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Thursday, March 15, 2012 05:50 am

Have a spirited St. Patrick’s Day

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In Dublin’s fair city,
Where girls are so pretty,
I first set my eyes on sweet Molly Malone,
As she wheeled her wheelbarrow
Through streets broad and narrow,
Crying, “Cockles and mussels, alive, alive O!”
–Traditional Irish folk song

It starts early every March – earlier, really. No sooner does the Valentine’s Day paraphernalia disappear from stores – after a week or so of post-holiday discounts – than a rash of green takes its place: green felt bowlers and top hats, corny cardboard leprechauns, glittery shamrock garlands, green wigs and more. The cabbage sections in groceries’ produce departments double in size; meat departments display corned beef specials. St. Patrick’s Day is coming!

Ironically, things are far different in Ireland. St. Patrick’s Day as a giddy bacchanal is a peculiarly American institution. The Irish have traditionally celebrated it – if it can even be called a celebration – primarily as a religious holiday. Lately there’s been some movement towards making it a more festive occasion. But that’s because of American influence reaching back “over the pond” rather than the other way around.

The American St. Patrick’s Day probably evolved because of Irish-Americans’ nostalgia for their homeland. A bigger mystery is why Americans believe corned beef and cabbage is the traditional St. Patrick’s Day – or even Irish – meal. (There’s more about the Irish “Corned beef myth” in my 3/12/08 column, available at illinoistimes.com.)

The Irish have long been famous for their love of drinking. That’s obviously an over-generalization. Ireland has been called a land of poets and drunks; several of its most famous citizens have been both. And that greenest of countries makes some of the world’s best beers and whiskies.

 There’ll be lots of Americans guzzling lots of those beers and whiskies on St. Patrick’s Day. But instead of overindulging, I’ll be showing my Irish spirit (one of my great-grandmothers was Bridget Sheehan) by preparing these truly traditional Irish dishes that showcase classic Irish spirits.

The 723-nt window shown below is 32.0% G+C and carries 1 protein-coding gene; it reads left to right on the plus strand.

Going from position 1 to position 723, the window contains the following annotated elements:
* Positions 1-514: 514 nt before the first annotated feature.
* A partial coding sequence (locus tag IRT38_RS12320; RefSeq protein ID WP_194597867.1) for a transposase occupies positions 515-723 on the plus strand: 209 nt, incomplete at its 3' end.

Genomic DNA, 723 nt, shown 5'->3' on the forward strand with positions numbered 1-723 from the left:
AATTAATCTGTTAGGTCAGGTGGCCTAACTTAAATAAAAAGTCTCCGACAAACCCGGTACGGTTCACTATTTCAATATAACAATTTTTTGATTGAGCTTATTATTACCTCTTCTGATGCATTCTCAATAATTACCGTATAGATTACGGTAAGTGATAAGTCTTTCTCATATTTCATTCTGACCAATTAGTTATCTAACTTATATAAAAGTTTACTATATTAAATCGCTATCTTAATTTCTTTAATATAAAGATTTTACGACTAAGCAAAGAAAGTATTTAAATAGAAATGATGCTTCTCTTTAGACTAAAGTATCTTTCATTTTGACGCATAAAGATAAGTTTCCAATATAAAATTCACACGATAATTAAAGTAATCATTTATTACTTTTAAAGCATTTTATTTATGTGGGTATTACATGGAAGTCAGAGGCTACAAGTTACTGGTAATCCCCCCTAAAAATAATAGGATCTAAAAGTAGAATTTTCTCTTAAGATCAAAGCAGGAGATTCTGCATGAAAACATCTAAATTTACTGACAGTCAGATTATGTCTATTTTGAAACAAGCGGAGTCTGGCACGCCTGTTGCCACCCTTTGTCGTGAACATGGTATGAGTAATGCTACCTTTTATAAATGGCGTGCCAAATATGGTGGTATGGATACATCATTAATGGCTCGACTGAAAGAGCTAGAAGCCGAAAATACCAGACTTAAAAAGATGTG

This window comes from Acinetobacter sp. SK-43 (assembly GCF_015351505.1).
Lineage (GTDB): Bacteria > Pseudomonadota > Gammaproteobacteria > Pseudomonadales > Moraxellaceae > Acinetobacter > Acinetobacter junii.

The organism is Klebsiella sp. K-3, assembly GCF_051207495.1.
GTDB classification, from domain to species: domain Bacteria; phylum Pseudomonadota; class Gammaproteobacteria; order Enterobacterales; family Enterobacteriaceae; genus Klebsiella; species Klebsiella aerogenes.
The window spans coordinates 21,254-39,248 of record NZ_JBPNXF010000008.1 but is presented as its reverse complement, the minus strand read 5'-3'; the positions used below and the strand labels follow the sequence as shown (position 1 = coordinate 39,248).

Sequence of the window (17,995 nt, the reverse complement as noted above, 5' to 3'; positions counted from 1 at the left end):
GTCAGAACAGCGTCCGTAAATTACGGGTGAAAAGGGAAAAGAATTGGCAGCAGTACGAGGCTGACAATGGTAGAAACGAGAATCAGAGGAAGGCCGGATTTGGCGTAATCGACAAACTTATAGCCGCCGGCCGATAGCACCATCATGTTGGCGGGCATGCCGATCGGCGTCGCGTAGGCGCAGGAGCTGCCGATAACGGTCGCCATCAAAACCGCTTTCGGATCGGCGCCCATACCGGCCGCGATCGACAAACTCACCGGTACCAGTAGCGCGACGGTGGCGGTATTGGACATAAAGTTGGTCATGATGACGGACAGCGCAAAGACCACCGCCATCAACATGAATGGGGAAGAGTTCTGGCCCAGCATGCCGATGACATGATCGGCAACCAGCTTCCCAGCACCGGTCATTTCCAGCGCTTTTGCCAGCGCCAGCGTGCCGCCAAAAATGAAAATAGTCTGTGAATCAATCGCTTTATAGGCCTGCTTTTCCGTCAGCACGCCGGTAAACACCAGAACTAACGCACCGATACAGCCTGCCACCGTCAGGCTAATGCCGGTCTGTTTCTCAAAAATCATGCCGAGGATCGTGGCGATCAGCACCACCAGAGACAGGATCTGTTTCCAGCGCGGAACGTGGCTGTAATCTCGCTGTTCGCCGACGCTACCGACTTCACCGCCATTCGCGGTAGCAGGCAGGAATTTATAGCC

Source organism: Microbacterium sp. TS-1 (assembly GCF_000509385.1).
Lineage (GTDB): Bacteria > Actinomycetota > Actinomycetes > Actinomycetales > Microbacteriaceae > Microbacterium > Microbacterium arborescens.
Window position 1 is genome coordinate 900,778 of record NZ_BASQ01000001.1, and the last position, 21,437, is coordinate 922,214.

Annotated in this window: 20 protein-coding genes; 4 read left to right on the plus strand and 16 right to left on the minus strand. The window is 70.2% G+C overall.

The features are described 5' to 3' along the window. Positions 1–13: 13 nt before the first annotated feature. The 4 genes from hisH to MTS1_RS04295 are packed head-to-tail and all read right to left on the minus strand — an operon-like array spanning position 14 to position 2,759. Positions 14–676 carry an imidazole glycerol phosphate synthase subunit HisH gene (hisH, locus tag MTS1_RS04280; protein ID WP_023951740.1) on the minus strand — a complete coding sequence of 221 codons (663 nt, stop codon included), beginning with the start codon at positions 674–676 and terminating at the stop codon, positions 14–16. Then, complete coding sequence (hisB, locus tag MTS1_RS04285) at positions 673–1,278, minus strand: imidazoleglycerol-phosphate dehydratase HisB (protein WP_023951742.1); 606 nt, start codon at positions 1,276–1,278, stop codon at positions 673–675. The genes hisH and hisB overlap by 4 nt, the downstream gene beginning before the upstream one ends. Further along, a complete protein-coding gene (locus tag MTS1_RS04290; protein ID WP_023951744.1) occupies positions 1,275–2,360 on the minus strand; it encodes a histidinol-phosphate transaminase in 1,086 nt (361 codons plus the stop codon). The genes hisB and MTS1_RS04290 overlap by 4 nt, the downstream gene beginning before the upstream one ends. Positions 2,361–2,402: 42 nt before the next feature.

Contact Julianne Glatz at realcuisine.jg@gmail.com.


Mussels steamed in Guinness

Corned beef and cabbage may not be traditional Irish fare, but seafood is. Even when potato crops failed, the island nation could depend on the abundance of fish and seafood. Guinness Stout is practically synonymous with Ireland. It’s a classic beverage accompaniment to oysters on the half shell; Guinness and Oyster festivals are popular throughout the English-speaking world. Guinness pairs equally well with the more humble mussel. Combining the two (with the addition of some cream) is as classic Irish as it gets, and a match made in heaven.

Fresh mussels are inexpensive, delicious and highly nutritious. They’re available locally at Robert’s Seafood and occasionally in some groceries’ fresh fish section.

  • 4 lbs. mussels
  • 1 c. chopped leeks, white and pale green parts only
  • 1 c. chopped celery
  • 4 to 6 cloves garlic, sliced thinly, optional
  • 1 T. butter
  • to 1 tsp. pepper
  • 1 bay leaf
  • 1 12 oz. bottle of Guinness
  • 1 c. heavy cream
  • c. chopped parsley, preferably flat-leafed

Rinse the mussels thoroughly. Throw away any with broken shells. If any are open, pinch the shells together or rap them sharply on the counter. If the shells close tightly (clam up), they’re good to use. Throw away any that won’t shut. Pull off and discard any fibrous “beards” that may protrude from the shells. A clean pair of needle-nose pliers works well for this task.